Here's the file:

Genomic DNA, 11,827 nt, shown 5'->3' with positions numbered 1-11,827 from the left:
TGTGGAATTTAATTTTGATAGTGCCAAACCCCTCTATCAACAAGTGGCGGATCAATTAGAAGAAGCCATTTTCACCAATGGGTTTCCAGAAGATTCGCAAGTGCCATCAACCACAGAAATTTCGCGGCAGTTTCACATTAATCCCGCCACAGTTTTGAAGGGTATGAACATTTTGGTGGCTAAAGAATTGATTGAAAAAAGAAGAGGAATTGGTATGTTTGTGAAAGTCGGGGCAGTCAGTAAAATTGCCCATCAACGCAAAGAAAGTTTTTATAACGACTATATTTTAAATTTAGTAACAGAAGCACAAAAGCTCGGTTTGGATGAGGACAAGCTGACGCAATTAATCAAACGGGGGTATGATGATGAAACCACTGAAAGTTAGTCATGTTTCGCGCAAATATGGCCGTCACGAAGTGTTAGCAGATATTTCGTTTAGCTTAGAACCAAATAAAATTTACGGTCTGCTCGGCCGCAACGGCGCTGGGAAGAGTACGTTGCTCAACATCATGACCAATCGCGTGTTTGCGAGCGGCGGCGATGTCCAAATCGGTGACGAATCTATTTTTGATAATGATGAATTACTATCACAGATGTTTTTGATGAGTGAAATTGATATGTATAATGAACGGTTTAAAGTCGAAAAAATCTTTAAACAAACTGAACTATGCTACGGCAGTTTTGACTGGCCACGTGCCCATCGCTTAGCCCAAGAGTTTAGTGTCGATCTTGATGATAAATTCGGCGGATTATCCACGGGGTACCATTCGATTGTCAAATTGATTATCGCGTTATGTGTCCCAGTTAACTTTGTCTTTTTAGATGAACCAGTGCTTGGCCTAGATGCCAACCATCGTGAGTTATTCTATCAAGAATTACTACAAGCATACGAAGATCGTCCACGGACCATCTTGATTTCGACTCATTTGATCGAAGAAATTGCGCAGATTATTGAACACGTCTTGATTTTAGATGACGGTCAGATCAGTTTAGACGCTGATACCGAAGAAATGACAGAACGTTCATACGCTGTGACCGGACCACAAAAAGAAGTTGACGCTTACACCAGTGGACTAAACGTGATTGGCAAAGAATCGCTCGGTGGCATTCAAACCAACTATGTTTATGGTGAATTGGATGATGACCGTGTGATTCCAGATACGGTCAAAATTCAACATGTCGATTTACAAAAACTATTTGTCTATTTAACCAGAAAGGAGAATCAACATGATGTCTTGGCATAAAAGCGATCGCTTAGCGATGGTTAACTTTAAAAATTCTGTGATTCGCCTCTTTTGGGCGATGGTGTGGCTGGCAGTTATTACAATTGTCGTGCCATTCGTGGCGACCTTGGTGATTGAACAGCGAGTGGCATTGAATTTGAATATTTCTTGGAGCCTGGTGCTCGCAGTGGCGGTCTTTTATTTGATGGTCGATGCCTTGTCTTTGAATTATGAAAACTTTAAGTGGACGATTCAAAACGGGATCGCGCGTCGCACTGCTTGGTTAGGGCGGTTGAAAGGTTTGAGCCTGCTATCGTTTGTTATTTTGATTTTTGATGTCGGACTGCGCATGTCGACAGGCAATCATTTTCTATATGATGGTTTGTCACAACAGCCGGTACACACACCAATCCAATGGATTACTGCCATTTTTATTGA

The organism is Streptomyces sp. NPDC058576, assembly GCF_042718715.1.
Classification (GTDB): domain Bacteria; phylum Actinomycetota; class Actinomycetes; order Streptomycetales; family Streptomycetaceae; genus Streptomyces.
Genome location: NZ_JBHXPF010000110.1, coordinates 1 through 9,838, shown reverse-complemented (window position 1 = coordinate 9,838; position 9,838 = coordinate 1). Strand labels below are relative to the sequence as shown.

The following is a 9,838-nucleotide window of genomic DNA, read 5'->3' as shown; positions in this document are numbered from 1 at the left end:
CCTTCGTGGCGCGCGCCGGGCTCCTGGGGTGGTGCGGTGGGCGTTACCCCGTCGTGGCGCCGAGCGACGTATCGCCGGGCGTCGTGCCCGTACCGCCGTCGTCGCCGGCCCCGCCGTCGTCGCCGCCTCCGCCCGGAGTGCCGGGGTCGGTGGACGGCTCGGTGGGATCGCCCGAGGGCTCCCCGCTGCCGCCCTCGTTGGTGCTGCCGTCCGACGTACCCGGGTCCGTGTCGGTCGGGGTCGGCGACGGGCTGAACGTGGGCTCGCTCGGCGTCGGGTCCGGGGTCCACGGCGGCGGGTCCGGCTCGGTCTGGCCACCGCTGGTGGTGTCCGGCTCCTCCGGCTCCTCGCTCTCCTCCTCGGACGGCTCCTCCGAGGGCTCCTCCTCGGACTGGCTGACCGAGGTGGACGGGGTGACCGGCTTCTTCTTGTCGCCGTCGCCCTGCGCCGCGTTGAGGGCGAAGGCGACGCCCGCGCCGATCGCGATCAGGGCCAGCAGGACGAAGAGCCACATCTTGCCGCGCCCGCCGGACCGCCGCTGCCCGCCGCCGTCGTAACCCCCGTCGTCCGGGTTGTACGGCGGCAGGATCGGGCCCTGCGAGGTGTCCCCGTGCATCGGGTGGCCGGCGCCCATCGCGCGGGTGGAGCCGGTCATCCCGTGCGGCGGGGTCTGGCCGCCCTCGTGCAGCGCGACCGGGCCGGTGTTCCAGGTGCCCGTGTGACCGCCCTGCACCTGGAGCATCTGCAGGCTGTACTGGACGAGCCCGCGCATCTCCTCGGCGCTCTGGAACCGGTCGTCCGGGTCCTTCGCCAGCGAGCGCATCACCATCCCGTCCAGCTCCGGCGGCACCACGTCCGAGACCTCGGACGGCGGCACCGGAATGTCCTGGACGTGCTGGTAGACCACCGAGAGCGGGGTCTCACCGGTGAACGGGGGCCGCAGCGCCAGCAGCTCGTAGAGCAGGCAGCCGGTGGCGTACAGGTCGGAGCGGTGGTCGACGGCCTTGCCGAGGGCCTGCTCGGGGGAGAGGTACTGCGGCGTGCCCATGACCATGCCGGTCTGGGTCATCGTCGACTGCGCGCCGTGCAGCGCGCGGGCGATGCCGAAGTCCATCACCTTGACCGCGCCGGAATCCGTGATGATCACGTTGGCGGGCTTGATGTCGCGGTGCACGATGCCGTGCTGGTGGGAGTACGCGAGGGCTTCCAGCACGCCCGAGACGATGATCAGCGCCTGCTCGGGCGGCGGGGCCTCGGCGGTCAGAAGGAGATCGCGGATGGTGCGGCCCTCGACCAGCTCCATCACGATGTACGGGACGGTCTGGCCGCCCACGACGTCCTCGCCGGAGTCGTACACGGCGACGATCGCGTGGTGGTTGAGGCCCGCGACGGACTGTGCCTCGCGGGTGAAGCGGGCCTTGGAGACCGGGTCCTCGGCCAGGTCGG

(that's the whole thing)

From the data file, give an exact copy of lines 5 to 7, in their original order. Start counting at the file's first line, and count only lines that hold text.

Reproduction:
Genome location: NZ_JBHXPF010000110.1, coordinates 1 through 9,838, shown reverse-complemented (window position 1 = coordinate 9,838; position 9,838 = coordinate 1). Strand labels below are relative to the sequence as shown.

The following is a 9,838-nucleotide window of genomic DNA, read 5'->3' as shown; positions in this document are numbered from 1 at the left end:
CCTTCGTGGCGCGCGCCGGGCTCCTGGGGTGGTGCGGTGGGCGTTACCCCGTCGTGGCGCCGAGCGACGTATCGCCGGGCGTCGTGCCCGTACCGCCGTCGTCGCCGGCCCCGCCGTCGTCGCCGCCTCCGCCCGGAGTGCCGGGGTCGGTGGACGGCTCGGTGGGATCGCCCGAGGGCTCCCCGCTGCCGCCCTCGTTGGTGCTGCCGTCCGACGTACCCGGGTCCGTGTCGGTCGGGGTCGGCGACGGGCTGAACGTGGGCTCGCTCGGCGTCGGGTCCGGGGTCCACGGCGGCGGGTCCGGCTCGGTCTGGCCACCGCTGGTGGTGTCCGGCTCCTCCGGCTCCTCGCTCTCCTCCTCGGACGGCTCCTCCGAGGGCTCCTCCTCGGACTGGCTGACCGAGGTGGACGGGGTGACCGGCTTCTTCTTGTCGCCGTCGCCCTGCGCCGCGTTGAGGGCGAAGGCGACGCCCGCGCCGATCGCGATCAGGGCCAGCAGGACGAAGAGCCACATCTTGCCGCGCCCGCCGGACCGCCGCTGCCCGCCGCCGTCGTAACCCCCGTCGTCCGGGTTGTACGGCGGCAGGATCGGGCCCTGCGAGGTGTCCCCGTGCATCGGGTGGCCGGCGCCCATCGCGCGGGTGGAGCCGGTCATCCCGTGCGGCGGGGTCTGGCCGCCCTCGTGCAGCGCGACCGGGCCGGTGTTCCAGGTGCCCGTGTGACCGCCCTGCACCTGGAGCATCTGCAGGCTGTACTGGACGAGCCCGCGCATCTCCTCGGCGCTCTGGAACCGGTCGTCCGGGTCCTTCGCCAGCGAGCGCATCACCATCCCGTCCAGCTCCGGCGGCACCACGTCCGAGACCTCGGACGGCGGCACCGGAATGTCCTGGACGTGCTGGTAGACCACCGAGAGCGGGGTCTCACCGGTGAACGGGGGCCGCAGCGCCAGCAGCTCGTAGAGCAGGCAGCCGGTGGCGTACAGGTCGGAGCGGTGGTCGACGGCCTTGCCGAGGGCCTGCTCGGGGGAGAGGTACTGCGGCGTGCCCATGACCATGCCGGTCTGGGTCATCGTCGACTGCGCGCCGTGCAGCGCGCGGGCGATGCCGAAGTCCATCACCTTGACCGCGCCGGAATCCGTGATGATCACGTTGGCGGGCTTGATGTCGCGGTGCACGATGCCGTGCTGGTGGGAGTACGCGAGGGCTTCCAGCACGCCCGAGACGATGATCAGCGCCTGCTCGGGCGGCGGGGCCTCGGCGGTCAGAAGGAGATCGCGGATGGTGCGGCCCTCGACCAGCTCCATCACGATGTACGGGACGGTCTGGCCGCCCACGACGTCCTCGCCGGAGTCGTACACGGCGACGATCGCGTGGTGGTTGAGGCCCGCGACGGACTGTGCCTCGCGGGTGAAGCGGGCCTTGGAGACCGGGTCCTCGGCCAGGTCGG